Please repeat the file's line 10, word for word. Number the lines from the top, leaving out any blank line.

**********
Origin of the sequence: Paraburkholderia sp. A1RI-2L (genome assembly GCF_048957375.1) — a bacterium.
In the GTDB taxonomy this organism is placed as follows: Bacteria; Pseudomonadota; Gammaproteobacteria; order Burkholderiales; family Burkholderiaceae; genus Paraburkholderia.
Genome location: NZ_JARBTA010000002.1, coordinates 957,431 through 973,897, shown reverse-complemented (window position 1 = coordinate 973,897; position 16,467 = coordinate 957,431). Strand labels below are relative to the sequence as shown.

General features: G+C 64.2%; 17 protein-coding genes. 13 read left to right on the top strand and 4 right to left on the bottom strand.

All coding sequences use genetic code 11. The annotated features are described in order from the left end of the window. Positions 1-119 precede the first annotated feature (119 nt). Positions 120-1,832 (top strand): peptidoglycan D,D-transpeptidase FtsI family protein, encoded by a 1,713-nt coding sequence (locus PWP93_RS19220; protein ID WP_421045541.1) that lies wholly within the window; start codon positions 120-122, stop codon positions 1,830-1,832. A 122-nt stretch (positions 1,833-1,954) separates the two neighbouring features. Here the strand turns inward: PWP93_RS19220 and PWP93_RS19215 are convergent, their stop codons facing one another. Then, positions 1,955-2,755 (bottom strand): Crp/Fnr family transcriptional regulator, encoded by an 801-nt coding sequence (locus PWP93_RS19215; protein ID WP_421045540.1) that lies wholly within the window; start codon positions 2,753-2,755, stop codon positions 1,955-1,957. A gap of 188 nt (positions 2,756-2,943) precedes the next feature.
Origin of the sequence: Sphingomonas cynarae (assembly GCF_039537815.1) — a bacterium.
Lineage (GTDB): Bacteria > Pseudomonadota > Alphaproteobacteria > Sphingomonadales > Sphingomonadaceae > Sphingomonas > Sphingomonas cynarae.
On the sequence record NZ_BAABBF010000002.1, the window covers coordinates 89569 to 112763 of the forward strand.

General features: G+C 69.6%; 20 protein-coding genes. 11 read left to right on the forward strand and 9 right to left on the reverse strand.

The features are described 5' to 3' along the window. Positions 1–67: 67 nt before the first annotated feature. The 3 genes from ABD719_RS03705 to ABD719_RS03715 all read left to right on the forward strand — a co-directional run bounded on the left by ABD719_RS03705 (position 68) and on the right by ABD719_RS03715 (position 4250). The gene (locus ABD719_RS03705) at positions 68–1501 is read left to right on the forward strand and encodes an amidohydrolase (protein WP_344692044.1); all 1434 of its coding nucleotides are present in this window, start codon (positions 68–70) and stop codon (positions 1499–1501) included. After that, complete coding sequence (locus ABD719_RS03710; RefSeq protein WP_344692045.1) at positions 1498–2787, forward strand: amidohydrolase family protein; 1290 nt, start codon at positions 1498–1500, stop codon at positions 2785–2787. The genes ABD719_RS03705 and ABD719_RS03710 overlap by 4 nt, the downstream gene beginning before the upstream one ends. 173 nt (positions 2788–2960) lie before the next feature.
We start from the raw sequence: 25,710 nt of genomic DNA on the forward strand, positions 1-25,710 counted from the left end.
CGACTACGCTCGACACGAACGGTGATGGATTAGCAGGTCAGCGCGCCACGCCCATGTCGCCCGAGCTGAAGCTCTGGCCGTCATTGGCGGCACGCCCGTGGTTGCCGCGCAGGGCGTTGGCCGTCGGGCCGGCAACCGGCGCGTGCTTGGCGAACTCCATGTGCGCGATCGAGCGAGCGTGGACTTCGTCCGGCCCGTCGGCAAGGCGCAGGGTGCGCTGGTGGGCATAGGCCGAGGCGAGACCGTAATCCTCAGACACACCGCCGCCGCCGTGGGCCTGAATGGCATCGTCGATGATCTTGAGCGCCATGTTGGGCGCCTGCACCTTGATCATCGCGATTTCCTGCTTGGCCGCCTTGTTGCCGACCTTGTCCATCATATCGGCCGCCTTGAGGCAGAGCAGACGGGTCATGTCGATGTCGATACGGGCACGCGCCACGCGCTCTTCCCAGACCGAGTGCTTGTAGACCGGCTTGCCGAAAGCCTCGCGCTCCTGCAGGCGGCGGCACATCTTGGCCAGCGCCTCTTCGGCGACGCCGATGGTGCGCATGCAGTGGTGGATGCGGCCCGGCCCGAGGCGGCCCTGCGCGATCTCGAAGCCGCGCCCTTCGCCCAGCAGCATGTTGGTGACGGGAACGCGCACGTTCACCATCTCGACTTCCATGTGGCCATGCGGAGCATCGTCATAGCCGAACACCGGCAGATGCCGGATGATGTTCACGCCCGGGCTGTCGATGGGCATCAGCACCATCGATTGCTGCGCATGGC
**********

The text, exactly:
The features are described 5' to 3' along the window. Positions 1–67: 67 nt before the first annotated feature. The 3 genes from ABD719_RS03705 to ABD719_RS03715 all read left to right on the forward strand — a co-directional run bounded on the left by ABD719_RS03705 (position 68) and on the right by ABD719_RS03715 (position 4250). The gene (locus ABD719_RS03705) at positions 68–1501 is read left to right on the forward strand and encodes an amidohydrolase (protein WP_344692044.1); all 1434 of its coding nucleotides are present in this window, start codon (positions 68–70) and stop codon (positions 1499–1501) included. After that, complete coding sequence (locus ABD719_RS03710; RefSeq protein WP_344692045.1) at positions 1498–2787, forward strand: amidohydrolase family protein; 1290 nt, start codon at positions 1498–1500, stop codon at positions 2785–2787. The genes ABD719_RS03705 and ABD719_RS03710 overlap by 4 nt, the downstream gene beginning before the upstream one ends. 173 nt (positions 2788–2960) lie before the next feature.